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Death of Notices of Mr. and Mrs. Henry W. Sage
  • 1897 Henry W. Sage. (Added Oct. 2007)
  • 1885 Mrs. Henry Sage. (Added Jan. 2008)
  • Transcribed October 2007.
  • The New York Times - Wednesday, September 19, 1897


    Benefactor of Cornell Unversity Passes Away
    After a Lingering Illness in Ithaca.



    Gave About $1,250,000 in Cash to His Favorite Institution – Studied Medicine in His Your – Most of His Money Made in Timber.

    ITHACA, N.Y., Sep. 18. – The death of Henry W. Sage occurred last night about 12 o’clock at this residence on East Hill. Mr. Sage had been ill for many months, resulting from rheumatism, feeble circulation, and weak heart action. Once or twice within the past year his condition has been critical, but in each instance his wonderful vitality was sufficient to enable him to rally.

    During the past Summer he regained strength sufficient to enable him to enjoy exercise in his carriage. Within two or three days, however, he again began to fall, and the end came suddenly. Two sons, Dean Sage of Albany and William H. Sage of Ithaca, survive him. The latter was with his father, but the former did not arrive in the city until this morning. Mrs. Sage lost her life ten years ago in a carriage accident.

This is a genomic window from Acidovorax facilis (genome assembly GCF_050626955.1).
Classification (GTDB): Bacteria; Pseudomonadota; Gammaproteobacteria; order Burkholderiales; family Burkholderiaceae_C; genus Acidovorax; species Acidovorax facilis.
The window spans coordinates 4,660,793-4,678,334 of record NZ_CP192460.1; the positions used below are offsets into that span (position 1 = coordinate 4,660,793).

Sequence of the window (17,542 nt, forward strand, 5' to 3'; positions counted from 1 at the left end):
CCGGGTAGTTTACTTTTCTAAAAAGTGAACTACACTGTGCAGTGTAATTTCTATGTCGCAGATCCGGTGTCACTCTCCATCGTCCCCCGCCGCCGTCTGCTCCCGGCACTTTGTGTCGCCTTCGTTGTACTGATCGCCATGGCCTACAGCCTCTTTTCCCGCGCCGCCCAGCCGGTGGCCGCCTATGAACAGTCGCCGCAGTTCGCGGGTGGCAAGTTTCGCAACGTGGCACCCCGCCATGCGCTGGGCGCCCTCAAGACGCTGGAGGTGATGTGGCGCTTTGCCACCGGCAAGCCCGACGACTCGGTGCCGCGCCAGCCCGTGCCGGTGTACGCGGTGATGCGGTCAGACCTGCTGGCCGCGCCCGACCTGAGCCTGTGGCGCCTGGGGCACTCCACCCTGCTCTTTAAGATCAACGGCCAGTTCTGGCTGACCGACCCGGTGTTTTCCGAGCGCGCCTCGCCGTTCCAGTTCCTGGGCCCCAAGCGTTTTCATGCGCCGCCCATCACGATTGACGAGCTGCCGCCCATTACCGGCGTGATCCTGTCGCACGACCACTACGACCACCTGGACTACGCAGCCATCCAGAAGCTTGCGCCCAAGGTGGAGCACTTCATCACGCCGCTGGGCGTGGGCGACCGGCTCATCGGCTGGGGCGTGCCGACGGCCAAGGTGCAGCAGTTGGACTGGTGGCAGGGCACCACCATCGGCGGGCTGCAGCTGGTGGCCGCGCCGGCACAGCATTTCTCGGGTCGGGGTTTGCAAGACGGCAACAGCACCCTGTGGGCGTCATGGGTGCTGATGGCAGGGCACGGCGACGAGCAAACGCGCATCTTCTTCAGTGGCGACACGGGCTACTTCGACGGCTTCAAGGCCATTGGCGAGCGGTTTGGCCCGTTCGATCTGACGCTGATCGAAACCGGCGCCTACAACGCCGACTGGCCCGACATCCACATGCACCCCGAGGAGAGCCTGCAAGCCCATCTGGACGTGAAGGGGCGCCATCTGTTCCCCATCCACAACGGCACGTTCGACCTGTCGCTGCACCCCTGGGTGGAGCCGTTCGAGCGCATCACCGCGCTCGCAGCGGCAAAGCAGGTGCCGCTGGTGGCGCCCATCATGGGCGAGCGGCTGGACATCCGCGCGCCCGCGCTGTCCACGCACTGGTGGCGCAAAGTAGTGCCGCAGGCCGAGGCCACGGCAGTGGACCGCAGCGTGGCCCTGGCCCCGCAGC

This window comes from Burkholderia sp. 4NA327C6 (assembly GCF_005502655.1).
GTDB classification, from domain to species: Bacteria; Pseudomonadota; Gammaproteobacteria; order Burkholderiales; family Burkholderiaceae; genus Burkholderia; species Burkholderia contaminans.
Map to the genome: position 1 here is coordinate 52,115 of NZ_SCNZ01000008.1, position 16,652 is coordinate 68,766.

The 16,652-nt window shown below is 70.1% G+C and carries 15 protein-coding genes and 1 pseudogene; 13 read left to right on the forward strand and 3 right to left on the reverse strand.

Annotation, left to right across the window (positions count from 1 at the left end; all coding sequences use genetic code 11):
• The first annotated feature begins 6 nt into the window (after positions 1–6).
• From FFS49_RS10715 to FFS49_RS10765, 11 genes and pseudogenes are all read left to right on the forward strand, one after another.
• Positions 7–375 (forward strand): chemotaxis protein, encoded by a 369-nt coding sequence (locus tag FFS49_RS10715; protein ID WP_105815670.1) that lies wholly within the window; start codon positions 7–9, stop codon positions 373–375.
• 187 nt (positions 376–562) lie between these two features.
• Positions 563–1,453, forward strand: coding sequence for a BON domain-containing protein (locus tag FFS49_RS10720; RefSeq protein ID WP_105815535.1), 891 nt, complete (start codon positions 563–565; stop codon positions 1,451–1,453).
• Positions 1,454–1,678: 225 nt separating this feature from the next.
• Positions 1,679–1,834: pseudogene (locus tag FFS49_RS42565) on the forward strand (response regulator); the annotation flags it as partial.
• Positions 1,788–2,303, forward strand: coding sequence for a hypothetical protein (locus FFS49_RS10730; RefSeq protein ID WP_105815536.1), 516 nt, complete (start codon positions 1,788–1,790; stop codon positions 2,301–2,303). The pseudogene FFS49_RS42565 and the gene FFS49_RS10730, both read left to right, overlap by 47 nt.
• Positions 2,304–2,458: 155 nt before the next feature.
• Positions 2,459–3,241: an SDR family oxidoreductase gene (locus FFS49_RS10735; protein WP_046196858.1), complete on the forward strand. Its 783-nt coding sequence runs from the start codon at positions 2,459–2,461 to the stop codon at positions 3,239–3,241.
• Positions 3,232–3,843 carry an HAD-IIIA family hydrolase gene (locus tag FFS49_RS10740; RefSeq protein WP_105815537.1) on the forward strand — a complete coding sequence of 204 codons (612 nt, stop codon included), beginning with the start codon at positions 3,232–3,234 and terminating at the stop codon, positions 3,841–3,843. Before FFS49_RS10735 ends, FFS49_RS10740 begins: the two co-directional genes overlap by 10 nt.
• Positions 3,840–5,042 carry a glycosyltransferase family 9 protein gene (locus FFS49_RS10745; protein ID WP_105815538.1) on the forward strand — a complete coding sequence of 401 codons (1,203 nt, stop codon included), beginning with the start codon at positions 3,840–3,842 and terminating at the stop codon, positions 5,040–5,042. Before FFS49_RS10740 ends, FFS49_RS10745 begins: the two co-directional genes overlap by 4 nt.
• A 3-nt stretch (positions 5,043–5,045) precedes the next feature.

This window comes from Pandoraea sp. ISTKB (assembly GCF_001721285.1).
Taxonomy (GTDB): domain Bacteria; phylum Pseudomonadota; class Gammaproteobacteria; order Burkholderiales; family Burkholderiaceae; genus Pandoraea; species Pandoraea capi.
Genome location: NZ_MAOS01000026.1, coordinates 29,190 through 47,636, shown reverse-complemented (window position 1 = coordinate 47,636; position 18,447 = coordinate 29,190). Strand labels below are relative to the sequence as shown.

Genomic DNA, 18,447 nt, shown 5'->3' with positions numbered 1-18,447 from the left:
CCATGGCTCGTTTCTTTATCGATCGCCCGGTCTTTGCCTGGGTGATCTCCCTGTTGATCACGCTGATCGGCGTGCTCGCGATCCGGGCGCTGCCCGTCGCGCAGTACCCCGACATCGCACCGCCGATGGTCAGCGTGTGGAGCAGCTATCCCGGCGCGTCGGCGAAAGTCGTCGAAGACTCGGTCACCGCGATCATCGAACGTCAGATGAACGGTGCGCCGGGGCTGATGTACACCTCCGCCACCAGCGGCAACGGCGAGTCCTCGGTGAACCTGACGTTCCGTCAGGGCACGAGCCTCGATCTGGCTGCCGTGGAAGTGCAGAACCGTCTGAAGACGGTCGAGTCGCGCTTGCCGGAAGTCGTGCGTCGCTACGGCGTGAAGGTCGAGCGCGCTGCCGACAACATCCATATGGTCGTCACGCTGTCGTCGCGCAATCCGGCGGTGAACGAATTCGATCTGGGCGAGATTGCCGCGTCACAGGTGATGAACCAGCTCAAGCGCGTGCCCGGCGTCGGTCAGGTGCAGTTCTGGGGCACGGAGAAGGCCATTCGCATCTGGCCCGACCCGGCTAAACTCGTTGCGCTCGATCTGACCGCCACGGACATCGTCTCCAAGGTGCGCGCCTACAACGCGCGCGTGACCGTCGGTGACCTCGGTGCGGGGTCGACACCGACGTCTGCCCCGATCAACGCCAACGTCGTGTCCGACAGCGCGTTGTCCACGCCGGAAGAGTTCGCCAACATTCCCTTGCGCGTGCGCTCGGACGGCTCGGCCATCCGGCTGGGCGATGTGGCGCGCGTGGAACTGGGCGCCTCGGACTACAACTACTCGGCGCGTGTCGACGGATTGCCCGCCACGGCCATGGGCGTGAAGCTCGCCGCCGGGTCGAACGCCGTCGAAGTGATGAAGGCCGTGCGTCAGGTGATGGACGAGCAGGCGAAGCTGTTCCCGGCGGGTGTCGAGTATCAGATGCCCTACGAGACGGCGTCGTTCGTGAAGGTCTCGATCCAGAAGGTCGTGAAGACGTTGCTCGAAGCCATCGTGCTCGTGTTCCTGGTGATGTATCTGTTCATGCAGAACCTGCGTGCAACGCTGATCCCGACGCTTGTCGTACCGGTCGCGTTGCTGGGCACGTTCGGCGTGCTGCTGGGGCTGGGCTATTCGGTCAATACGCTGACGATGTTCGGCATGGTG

Henry W. Sage was born Jan. 31, 1814, at Middletown, Conn. His father, Charles Sage, married a sister of Timothy S. Williams and Josiah B. Williams, both of whom were Senators in the New York Legislature from the district in which Ithaca was situated. His father removed from Bristol, Conn., in 1827. Henry W., the oldest son had desired to enter Yale College, but this desire was frustrated by the change of residence. Soon after his arrival at Ithaca Henry began the study of medicine, but was compelled, on account of failing health, to abandon all thought of this profession.

    He became a clerk in the store of his uncle, Williams & Brothers, merchants, and shipping agents. Five years later he purchased the business and greatly enlarged the sphere of operations. Early impressed with the importance of the great lumber interests in Canada and the West, in 1854 he purchased large tracts of timber around Lake Simcoe, and was very successful in the enterprise. Soon after, in partnership with John McGraw, he built the largest sawmill in the world at Winona, Mich. In the year 1817 he was elected a member of the Assembly from the Second District of Tompkins County on the Whig ticket. In 1857 he removed to Brooklyn, and remained there until 1880. While in Brooklyn he was a communicant in Plymouth Church, and warm friend of the pastor the Rev. Henry Ward Beecher.